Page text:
ارزیابی پتانسیل گزینه های انرژی های تجدید پذیر در مقیاس کوچک برای پاسخگویی به نیازهای معیشت روستایی : ارزیابی مبتنی بر هزینه GIS و چرخه حیات گزینه های غربی چین
|کد مقاله||سال انتشار||مقاله انگلیسی||ترجمه فارسی||تعداد کلمات|
|17565||2007||11 صفحه PDF||سفارش دهید||محاسبه نشده|
Publisher : Elsevier - Science Direct (الزویر - ساینس دایرکت)
Journal : Energy Policy, Volume 35, Issue 8, August 2007, Pages 4391–4401
The economics and livelihoods impacts of stand-alone, small-scale (less than 2 kW) renewable energy technologies for rural electrification are assessed using a representative sample of 531 rural households in three provinces of Western China. Over 20 small wind, photovoltaic (PV) and wind–PV hybrid configurations were evaluated for their potential to meet local electricity needs. The assessment integrates lifecycle costing and geographic information system (GIS) methods in order to provide a comprehensive resource, economic, technological and livelihoods assessment. The results of the analysis indicate that off-grid renewable energy technologies can provide cost-effective and reliable alternatives to conventional generator sets in addressing rural livelihoods energy requirements. Findings also demonstrate the existence of a sizeable market potential for stand-alone renewable energy systems in Western China. In support of market development for these technologies, policy recommendations are provided.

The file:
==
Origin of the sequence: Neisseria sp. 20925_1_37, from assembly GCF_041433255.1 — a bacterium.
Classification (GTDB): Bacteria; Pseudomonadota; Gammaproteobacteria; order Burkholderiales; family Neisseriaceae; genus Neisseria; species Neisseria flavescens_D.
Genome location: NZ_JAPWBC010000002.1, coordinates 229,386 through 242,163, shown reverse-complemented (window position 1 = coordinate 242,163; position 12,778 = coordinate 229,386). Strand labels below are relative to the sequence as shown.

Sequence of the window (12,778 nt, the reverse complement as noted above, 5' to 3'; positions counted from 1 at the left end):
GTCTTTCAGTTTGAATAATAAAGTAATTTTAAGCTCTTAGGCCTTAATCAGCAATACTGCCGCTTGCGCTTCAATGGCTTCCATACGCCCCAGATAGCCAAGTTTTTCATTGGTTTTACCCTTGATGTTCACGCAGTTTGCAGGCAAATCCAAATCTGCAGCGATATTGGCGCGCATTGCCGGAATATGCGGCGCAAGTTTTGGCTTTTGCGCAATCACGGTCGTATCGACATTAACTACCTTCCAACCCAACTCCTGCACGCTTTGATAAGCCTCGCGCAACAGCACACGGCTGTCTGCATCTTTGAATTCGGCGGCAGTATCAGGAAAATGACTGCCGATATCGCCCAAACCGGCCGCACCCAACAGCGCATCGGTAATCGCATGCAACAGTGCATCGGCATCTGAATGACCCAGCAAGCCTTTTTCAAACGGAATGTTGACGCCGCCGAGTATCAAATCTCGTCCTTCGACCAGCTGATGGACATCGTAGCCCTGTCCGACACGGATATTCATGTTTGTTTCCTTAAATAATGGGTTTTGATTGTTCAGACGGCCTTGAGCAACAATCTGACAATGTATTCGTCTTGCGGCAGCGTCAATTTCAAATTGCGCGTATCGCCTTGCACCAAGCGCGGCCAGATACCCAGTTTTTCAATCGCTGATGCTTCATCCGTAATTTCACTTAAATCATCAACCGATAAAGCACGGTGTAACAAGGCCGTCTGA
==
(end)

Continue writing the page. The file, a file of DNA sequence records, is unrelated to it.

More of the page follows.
Electricity service can bring tangible social and economic benefits to rural communities which represent 52% of the human population (UN, 2004). More than 2 billion rural residents in developing countries currently lack reliable electricity service (UNDP, 2004), indicating a significant livelihoods threat if the problem is not addressed. The Millennium Goals described by the 2002 World Summit on Sustainable Development include a recognition of this problem (UN, 2002). Reversing the historical trend of development patterns that have largely neglected such populations will not be easy, but the importance of doing so is increasingly accepted (Zhou and Byrne, 2002). Small-scale diesel/gasoline generators have been used for decades to serve off-grid, rural electricity needs. But the technology poses a series of special technical, economic and environmental problems for rural communities (see, e.g., Byrne, 1996; Byrne et al., 1998 and Byrne et al., 2001). Micro-hydropower appears to be a more suitable solution, but is limited to areas where the resource is available (Martinot and Wallace, 2003). Wind and solar energy can offer viable sources of electrification in geographic areas of the developing world and may, therefore, be the most widely available options to meet off-grid electricity demand. The paper focuses on these two options.